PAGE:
Paleo Fats: Understanding Which Fats Are Healthy And Which Ones To Avoid
Fats is a subject many healthy dieters never seem to fully understand.
It’s confusing, and understandably so.
We’ve been told a different story about fats from “experts” over the years, and that has lead to many misconceptions about this macro nutrient.
We then say things like:
How much fat should I eat?
I can’t eat saturated fats because it raises cholesterol!
And my favorite, will eating fat make me fat?
I will clear up any confusion with the above in this article.
But more importantly, I will give you a clear understanding of which fats are healthy for you and which ones you should avoid.
Just How Much Fat Do I need To Eat?
I want to begin by saying this: On the Paleo diet, most of your daily calorie intake should be from fats.
Many people aim for 50-70%. To find out what is optimal for you, you will need to experiment.
tip: Experimenting is easy. If you find you don’t have as much energy as you’d like throughout the day, consume more fat – and vice versa.
The optimal amount will be different from person to person.
Consuming most of my calories from fat? That sound crazy! If that’s what’s going through your mind, I don’t disagree. That’s what I thought too, initially.
I see where you’re coming from, because conventional diets that are heavy on carbohydrates like grains and cereals tell you to get your energy from carbs.
So it’s a bit of a shocker when you hear about how much fat you should be consuming on the Paleo diet.
just remember, your primary source of energy will be fats, not carbohydrates.
And no, eating fat will not make you fat. Well, only if you eat the good fats, which I’ll discuss a little later.
So Which Fats Are Good For Me And Which Ones Are Bad?
This is the meat and potatoes of the article. It’s where the money is.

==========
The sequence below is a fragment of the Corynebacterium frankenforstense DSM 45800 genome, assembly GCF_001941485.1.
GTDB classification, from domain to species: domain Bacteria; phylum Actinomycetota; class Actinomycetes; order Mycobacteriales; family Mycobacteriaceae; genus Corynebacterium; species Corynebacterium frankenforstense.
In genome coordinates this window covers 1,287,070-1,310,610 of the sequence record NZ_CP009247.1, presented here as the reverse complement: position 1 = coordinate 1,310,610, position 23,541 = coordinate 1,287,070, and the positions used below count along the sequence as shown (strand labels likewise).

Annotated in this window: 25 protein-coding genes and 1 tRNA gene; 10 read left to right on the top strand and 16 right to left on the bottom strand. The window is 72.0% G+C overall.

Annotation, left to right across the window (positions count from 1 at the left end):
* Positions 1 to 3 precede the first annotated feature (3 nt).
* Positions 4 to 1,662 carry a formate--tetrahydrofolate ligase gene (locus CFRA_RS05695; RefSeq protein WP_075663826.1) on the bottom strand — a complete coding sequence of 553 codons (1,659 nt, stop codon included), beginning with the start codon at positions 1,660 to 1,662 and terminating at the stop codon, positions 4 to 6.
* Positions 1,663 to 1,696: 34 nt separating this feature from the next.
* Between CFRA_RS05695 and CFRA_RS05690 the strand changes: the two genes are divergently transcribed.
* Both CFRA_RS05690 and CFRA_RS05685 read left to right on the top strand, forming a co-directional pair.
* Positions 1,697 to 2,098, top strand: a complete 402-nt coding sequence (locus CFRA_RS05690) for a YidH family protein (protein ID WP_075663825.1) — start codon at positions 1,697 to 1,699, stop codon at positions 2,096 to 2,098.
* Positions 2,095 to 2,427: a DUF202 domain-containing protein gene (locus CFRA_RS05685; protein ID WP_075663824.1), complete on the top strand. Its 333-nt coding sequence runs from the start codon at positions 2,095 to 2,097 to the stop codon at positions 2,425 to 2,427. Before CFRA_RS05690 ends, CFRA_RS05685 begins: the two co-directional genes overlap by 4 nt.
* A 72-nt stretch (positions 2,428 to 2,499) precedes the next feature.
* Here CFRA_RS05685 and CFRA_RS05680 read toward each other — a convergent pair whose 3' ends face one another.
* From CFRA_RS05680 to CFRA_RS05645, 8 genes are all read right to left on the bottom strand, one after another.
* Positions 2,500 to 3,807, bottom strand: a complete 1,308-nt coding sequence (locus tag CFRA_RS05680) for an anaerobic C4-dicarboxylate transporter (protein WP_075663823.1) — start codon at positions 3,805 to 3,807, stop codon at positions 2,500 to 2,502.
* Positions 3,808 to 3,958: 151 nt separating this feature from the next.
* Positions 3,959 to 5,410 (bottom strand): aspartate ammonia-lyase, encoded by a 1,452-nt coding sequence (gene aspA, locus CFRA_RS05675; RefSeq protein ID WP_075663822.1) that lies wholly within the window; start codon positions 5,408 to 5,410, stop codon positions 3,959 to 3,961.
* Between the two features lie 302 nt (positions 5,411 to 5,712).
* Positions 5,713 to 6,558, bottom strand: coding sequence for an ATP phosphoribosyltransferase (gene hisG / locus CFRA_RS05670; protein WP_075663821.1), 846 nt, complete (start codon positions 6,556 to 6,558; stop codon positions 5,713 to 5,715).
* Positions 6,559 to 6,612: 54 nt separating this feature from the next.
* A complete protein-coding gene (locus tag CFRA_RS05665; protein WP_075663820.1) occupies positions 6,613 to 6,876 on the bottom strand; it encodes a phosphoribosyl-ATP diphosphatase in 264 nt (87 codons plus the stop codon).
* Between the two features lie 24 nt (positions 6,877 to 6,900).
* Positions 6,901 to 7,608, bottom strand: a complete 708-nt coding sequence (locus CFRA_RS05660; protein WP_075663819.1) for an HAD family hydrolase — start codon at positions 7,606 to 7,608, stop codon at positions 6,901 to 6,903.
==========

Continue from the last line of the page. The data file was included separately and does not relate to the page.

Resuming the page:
Instead of getting into the nitty gritty nutritional woo ha of fats, I’ll simply leave you with fats you need to be consuming and fats you must avoid.
The Good Fats:
Butter & Ghee
Technically, butter is not Paleo. It didn’t exist in paleolithic times. But it is fantastic for cooking and tastes awesome.
tip: If you eat butter, don’t go for the conventional store bought stuff. Find butter that came from organic grass-fed animals. The fat is more nutritious and healthier for you.
Ghee (clarified butter) is butter with the milk parts removed. Ghee is a great choice if you are sensitive to dairy or if you are more strict with your Paleo dieting.
Both butter and ghee is high in saturated fats and healthy for you.
Animal fats are another way to get your daily fat intake. Whether it be ground beef, bacon, or chicken skin, this fat will give you energy and promote healthy functioning of your body.
Try your best to purchase grass-fed animals and/or organic meats. It will be more expensive, but the health of these animals are far superior than regular ones. You’ll benefit more in the end.
Lard & Tallow:
Lard is fat rendered from pork, and tallow is fat rendered from beef. From reading above, you know that animal fats are good for you. The reason why you would want to use lard and/or tallow is because it comes in a jar and has a shelf life. And it’s awesome to cook with!
This is a list of good oils to use:
Coconut oil, olive oil, avocado oil, flaxseed oil, nut oils (walnut, pecan, macadamia).
Stick with the oils above for your cooking and salads and you won’t go wrong.
tip: for cooking, coconut oil is king! It has a high burn temperature and is extremely healthy.
tip2: for salads, olive oil and avocado oil are kings. Be generous while you drizzle.
Nuts & Seeds:
Healthy nuts like pecans, walnuts and macadamia nuts have good levels of omega-3. These make great snacks. Move over chips!
The Bad Fats!
What are bad fats? It pretty much come down to anything high in omega-6 fatty acids, polyunsaturated fats, or anything that was man-made. There is more to it than just that, but perhaps that will be another article.
All you need to know is: Avoid the following fats
Margarine, man-made oils (hydrogenated & partially hydrogenated oils), canola oil, corn oil, vegetable oil, soybean oil, grape seed oil, safflower oil, peanut oil, and sunflower oil.
This isn’t an exhaustive list of fats to avoid, but it includes the big ones.
Just focus on the “good oils” above and you won’t even have to worry about consuming the bad ones.
So I hope you have a better understanding of fats now.
More importantly, you should have a better understanding of which fats to use in your cooking.
Workout of the day
Skill: Clean high pull
10 Rounds for Time:
1 Power Clean 225/145
10 Wallballs 20/14
5 Toes to bar
[15 Minute Cap]